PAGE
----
Lombardo Strikes up New Gold Cup ‘Tune’ 
KAWKAWLIN — Guy Lombardo, the bandleader, and Les Staudacher, church pew builder, turned raceboat builder, are working on a new arrangement, in this Bay City suburb.
Their last arrangement, jet-powered Tempo Alcoa, had to be re-released to make way for their new effort.
A new Tempo with a beat fast enough to leave the present Gold Cup boats in its wake is under construction. Work began on the new three-pointer as soon as the rebuilt jet-powered Tempo-Alcoa was trucked west for a series of boat show appearances.
"We rebuilt the Tempo-Alcoa from the frames up add hope to have her ready for another crack at the water speed record by June," Staudacher said,
Staudacher escaped serious’ injury last summer when the jet boat went out of control on Lake Mead [actually Pyramid Lake —LF] in a test run. The Tempo-Alcoa flew over a beach and slammed into a pile of rocks in the boat," Staudacher said.
"We stripped the boat down completely and were satisfied that the frames were all right. Then we rebuilt her," Staudacher said.
"But to make sure everything is all right, we are going to install a radio-control unit for tests. We will try to bring the boat above the 269-mile-an-hour record by remote control before I drive it at that speed.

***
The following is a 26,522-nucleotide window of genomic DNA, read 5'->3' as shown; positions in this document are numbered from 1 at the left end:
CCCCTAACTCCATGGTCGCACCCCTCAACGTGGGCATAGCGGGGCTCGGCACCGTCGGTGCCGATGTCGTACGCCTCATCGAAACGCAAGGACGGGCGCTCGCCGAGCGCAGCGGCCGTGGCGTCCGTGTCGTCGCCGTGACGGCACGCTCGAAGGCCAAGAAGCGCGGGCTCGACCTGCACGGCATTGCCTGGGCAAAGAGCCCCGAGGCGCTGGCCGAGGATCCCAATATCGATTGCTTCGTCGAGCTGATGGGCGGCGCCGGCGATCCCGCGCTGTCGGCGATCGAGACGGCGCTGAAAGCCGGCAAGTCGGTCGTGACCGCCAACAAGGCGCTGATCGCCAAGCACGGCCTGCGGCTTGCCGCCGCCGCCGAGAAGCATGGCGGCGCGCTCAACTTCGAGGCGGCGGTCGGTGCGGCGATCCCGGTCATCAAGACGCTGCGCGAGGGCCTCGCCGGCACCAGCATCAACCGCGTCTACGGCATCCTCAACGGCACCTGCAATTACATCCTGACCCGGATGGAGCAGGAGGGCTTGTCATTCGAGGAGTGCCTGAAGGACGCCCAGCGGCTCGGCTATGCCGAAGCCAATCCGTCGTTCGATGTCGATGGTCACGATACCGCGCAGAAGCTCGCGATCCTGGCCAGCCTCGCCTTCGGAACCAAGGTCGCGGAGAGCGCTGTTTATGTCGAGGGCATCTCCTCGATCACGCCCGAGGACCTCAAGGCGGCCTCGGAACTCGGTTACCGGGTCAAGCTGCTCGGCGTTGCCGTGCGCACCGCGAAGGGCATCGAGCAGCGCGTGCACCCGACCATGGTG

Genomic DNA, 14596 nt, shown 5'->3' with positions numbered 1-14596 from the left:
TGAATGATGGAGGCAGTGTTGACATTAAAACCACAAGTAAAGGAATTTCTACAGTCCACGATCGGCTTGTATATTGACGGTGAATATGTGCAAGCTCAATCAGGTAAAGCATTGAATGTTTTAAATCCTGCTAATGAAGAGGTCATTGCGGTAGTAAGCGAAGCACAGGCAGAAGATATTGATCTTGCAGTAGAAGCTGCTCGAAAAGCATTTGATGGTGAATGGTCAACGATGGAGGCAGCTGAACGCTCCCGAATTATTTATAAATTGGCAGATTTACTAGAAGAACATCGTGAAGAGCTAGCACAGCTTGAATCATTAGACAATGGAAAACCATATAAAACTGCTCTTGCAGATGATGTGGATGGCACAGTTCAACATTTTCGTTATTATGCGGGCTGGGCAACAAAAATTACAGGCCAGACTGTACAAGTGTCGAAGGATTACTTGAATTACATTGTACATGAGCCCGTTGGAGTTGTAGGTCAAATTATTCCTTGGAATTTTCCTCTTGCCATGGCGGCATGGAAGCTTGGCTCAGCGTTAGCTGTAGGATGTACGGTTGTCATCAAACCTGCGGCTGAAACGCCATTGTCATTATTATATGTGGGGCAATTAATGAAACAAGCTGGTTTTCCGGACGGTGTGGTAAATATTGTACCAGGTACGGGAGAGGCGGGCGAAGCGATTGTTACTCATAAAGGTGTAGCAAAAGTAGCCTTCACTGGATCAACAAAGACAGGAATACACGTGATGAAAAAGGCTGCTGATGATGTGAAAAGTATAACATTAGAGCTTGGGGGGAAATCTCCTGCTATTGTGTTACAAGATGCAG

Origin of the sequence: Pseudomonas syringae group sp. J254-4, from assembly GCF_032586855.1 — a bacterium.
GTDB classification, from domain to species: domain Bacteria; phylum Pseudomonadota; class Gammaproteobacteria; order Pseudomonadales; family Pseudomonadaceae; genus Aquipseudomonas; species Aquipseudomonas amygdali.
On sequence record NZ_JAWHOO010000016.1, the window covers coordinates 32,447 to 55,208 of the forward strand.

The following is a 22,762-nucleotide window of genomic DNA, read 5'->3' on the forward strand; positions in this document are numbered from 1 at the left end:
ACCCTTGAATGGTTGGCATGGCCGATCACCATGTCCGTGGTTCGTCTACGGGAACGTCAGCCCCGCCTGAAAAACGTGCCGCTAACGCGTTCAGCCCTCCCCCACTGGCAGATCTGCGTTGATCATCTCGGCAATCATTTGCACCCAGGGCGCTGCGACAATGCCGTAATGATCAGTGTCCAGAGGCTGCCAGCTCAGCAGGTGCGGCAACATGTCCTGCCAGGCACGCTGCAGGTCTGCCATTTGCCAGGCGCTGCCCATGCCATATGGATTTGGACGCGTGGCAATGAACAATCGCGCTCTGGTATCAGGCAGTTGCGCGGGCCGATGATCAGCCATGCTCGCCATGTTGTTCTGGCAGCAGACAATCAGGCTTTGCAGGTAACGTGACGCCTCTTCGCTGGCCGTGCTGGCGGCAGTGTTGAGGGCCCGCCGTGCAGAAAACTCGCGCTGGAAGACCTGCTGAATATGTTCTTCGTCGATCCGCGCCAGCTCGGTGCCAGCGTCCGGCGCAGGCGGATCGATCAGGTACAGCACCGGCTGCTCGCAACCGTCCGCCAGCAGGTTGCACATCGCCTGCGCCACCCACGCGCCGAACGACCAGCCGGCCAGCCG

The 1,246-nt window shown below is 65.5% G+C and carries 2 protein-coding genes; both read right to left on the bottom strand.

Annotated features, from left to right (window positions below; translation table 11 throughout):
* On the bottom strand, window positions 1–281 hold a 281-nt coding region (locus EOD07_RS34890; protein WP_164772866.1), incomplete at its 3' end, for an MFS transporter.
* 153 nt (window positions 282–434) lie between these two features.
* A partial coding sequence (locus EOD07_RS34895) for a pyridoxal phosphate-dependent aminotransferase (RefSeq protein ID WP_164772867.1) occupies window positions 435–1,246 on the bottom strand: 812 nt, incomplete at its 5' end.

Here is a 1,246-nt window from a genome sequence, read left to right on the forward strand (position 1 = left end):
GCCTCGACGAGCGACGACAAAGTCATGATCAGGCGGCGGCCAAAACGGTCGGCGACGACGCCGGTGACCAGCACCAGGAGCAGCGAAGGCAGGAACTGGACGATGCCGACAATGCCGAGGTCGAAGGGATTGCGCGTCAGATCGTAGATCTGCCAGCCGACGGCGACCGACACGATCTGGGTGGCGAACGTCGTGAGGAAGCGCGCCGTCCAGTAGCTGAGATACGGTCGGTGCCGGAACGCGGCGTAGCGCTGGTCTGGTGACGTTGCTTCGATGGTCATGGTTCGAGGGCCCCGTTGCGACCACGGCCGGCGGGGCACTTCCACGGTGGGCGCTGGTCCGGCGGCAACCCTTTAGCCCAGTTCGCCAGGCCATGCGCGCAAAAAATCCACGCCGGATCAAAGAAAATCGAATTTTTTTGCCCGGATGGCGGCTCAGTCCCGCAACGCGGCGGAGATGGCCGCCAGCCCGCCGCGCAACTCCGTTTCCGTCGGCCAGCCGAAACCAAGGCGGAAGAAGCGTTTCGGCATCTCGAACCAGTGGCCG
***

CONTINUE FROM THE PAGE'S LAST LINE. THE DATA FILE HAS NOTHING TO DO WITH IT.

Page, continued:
"If there are any weak points, we’ll find them before we go for the record."
Staudacher topped Great Britain’s Don Campbell world mark of 269.35 mph in trial runs before the mishap.
"We made only two changes in the boat," Staudacher said. "We added a stabilizer on the cowling for stability and we raised the rear plane one degree."
The husky Staudacher, who has built more than 80 Gold Cup boats, found that the Alcoa tended to be "sticky" in the 200-225 mph range. He hopes to "lift" the stern a bit with the change.
The Tempo-Alcoa is 32 feet long and powered by a 5,600-pound thrust J-35 jet engine. It is made of aluminum.
Lombardo’s new Gold Cup challenger will be 80 per cent aluminum. It will be similar to the present three-pointers but lighter and stronger.
The new boat could put the ageless bandleader in a strange position. What would happen if the Royal "Canadian" was chosen to make America’s bid to take away the Harmsworth Trophy from Canada’s Miss Supertest?
(Reprinted from the Detroit Free Press, 1960)